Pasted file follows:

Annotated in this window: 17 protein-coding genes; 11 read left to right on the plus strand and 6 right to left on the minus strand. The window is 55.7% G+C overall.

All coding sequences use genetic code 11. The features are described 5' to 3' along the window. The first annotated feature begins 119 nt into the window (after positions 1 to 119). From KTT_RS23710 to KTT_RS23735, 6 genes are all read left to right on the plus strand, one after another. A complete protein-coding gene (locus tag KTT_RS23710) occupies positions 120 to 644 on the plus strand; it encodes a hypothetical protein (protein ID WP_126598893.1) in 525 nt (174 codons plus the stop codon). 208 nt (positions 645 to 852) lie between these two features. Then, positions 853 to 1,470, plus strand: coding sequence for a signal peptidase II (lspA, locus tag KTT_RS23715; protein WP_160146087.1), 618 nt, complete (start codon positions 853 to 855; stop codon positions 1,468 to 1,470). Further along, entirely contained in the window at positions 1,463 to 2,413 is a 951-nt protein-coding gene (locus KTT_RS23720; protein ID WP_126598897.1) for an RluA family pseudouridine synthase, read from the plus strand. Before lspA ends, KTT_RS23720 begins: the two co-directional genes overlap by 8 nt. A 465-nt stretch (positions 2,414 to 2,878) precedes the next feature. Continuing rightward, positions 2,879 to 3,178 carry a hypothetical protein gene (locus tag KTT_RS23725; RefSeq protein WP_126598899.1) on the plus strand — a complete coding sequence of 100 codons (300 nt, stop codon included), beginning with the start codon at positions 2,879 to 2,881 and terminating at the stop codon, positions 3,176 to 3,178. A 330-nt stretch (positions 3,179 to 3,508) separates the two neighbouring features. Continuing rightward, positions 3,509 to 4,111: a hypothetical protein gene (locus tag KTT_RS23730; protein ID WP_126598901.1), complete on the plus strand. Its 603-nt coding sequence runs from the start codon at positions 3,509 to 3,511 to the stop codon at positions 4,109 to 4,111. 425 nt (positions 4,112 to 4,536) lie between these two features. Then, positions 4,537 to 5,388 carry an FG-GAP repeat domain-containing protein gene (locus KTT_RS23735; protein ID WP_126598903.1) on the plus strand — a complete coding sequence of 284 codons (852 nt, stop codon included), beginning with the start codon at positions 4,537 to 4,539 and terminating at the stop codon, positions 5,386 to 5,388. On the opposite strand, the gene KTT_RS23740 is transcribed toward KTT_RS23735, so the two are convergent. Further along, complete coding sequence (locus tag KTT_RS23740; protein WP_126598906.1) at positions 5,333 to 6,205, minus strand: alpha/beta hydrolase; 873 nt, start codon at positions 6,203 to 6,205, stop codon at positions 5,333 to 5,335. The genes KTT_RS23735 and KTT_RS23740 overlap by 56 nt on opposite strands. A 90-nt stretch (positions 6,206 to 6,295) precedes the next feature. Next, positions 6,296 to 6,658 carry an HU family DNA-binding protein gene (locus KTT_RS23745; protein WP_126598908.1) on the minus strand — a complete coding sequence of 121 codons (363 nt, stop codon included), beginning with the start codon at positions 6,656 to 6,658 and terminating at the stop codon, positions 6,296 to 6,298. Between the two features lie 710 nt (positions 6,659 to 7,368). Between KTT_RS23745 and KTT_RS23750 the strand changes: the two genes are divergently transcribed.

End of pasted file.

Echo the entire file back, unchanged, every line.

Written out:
Annotated in this window: 17 protein-coding genes; 11 read left to right on the plus strand and 6 right to left on the minus strand. The window is 55.7% G+C overall.

All coding sequences use genetic code 11. The features are described 5' to 3' along the window. The first annotated feature begins 119 nt into the window (after positions 1 to 119). From KTT_RS23710 to KTT_RS23735, 6 genes are all read left to right on the plus strand, one after another. A complete protein-coding gene (locus tag KTT_RS23710) occupies positions 120 to 644 on the plus strand; it encodes a hypothetical protein (protein ID WP_126598893.1) in 525 nt (174 codons plus the stop codon). 208 nt (positions 645 to 852) lie between these two features. Then, positions 853 to 1,470, plus strand: coding sequence for a signal peptidase II (lspA, locus tag KTT_RS23715; protein WP_160146087.1), 618 nt, complete (start codon positions 853 to 855; stop codon positions 1,468 to 1,470). Further along, entirely contained in the window at positions 1,463 to 2,413 is a 951-nt protein-coding gene (locus KTT_RS23720; protein ID WP_126598897.1) for an RluA family pseudouridine synthase, read from the plus strand. Before lspA ends, KTT_RS23720 begins: the two co-directional genes overlap by 8 nt. A 465-nt stretch (positions 2,414 to 2,878) precedes the next feature. Continuing rightward, positions 2,879 to 3,178 carry a hypothetical protein gene (locus tag KTT_RS23725; RefSeq protein WP_126598899.1) on the plus strand — a complete coding sequence of 100 codons (300 nt, stop codon included), beginning with the start codon at positions 2,879 to 2,881 and terminating at the stop codon, positions 3,176 to 3,178. A 330-nt stretch (positions 3,179 to 3,508) separates the two neighbouring features. Continuing rightward, positions 3,509 to 4,111: a hypothetical protein gene (locus tag KTT_RS23730; protein ID WP_126598901.1), complete on the plus strand. Its 603-nt coding sequence runs from the start codon at positions 3,509 to 3,511 to the stop codon at positions 4,109 to 4,111. 425 nt (positions 4,112 to 4,536) lie between these two features. Then, positions 4,537 to 5,388 carry an FG-GAP repeat domain-containing protein gene (locus KTT_RS23735; protein ID WP_126598903.1) on the plus strand — a complete coding sequence of 284 codons (852 nt, stop codon included), beginning with the start codon at positions 4,537 to 4,539 and terminating at the stop codon, positions 5,386 to 5,388. On the opposite strand, the gene KTT_RS23740 is transcribed toward KTT_RS23735, so the two are convergent. Further along, complete coding sequence (locus tag KTT_RS23740; protein WP_126598906.1) at positions 5,333 to 6,205, minus strand: alpha/beta hydrolase; 873 nt, start codon at positions 6,203 to 6,205, stop codon at positions 5,333 to 5,335. The genes KTT_RS23735 and KTT_RS23740 overlap by 56 nt on opposite strands. A 90-nt stretch (positions 6,206 to 6,295) precedes the next feature. Next, positions 6,296 to 6,658 carry an HU family DNA-binding protein gene (locus KTT_RS23745; protein WP_126598908.1) on the minus strand — a complete coding sequence of 121 codons (363 nt, stop codon included), beginning with the start codon at positions 6,656 to 6,658 and terminating at the stop codon, positions 6,296 to 6,298. Between the two features lie 710 nt (positions 6,659 to 7,368). Between KTT_RS23745 and KTT_RS23750 the strand changes: the two genes are divergently transcribed.